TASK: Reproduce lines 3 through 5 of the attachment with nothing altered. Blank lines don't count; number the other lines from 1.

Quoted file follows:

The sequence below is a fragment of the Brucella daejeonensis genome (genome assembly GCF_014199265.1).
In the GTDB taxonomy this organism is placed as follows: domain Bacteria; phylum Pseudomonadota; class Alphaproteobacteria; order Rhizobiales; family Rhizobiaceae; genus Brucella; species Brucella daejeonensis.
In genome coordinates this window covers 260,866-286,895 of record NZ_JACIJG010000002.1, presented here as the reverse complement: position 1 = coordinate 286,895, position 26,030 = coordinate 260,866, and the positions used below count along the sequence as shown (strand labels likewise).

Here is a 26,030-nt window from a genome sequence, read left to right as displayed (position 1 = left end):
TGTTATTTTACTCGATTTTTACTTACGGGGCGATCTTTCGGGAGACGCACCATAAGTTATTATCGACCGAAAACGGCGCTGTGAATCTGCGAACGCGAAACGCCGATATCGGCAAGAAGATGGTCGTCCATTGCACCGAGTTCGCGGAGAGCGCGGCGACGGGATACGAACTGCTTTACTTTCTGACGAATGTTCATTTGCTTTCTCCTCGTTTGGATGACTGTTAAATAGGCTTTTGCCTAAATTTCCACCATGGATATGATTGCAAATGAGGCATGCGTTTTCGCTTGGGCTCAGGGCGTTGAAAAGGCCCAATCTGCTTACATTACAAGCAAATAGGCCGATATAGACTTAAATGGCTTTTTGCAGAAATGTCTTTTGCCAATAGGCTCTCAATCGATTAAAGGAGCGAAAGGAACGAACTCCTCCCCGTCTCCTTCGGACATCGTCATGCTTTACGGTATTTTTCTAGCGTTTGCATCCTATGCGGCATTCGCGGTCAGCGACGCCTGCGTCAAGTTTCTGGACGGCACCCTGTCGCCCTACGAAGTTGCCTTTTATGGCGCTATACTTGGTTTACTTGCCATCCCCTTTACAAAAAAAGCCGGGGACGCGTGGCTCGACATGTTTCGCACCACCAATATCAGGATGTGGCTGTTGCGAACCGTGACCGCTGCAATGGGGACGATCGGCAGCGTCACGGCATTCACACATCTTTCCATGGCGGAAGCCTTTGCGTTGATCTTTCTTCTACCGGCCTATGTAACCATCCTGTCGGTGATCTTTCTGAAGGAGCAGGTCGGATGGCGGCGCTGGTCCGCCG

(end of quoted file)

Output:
In genome coordinates this window covers 260,866-286,895 of record NZ_JACIJG010000002.1, presented here as the reverse complement: position 1 = coordinate 286,895, position 26,030 = coordinate 260,866, and the positions used below count along the sequence as shown (strand labels likewise).

Here is a 26,030-nt window from a genome sequence, read left to right as displayed (position 1 = left end):
TGTTATTTTACTCGATTTTTACTTACGGGGCGATCTTTCGGGAGACGCACCATAAGTTATTATCGACCGAAAACGGCGCTGTGAATCTGCGAACGCGAAACGCCGATATCGGCAAGAAGATGGTCGTCCATTGCACCGAGTTCGCGGAGAGCGCGGCGACGGGATACGAACTGCTTTACTTTCTGACGAATGTTCATTTGCTTTCTCCTCGTTTGGATGACTGTTAAATAGGCTTTTGCCTAAATTTCCACCATGGATATGATTGCAAATGAGGCATGCGTTTTCGCTTGGGCTCAGGGCGTTGAAAAGGCCCAATCTGCTTACATTACAAGCAAATAGGCCGATATAGACTTAAATGGCTTTTTGCAGAAATGTCTTTTGCCAATAGGCTCTCAATCGATTAAAGGAGCGAAAGGAACGAACTCCTCCCCGTCTCCTTCGGACATCGTCATGCTTTACGGTATTTTTCTAGCGTTTGCATCCTATGCGGCATTCGCGGTCAGCGACGCCTGCGTCAAGTTTCTGGACGGCACCCTGTCGCCCTACGAAGTTGCCTTTTATGGCGCTATACTTGGTTTACTTGCCATCCCCTTTACAAAAAAAGCCGGGGACGCGTGGCTCGACATGTTTCGCACCACCAATATCAGGATGTGGCTGTTGCGAACCGTGACCGCTGCAATGGGGACGATCGGCAGCGTCACGGCATTCACACATCTTTCCATGGCGGAAGCCTTTGCGTTGATCTTTCTTCTACCGGCCTATGTAACCATCCTGTCGGTGATCTTTCTGAAGGAGCAGGTCGGATGGCGGCGCTGGTCCGCCG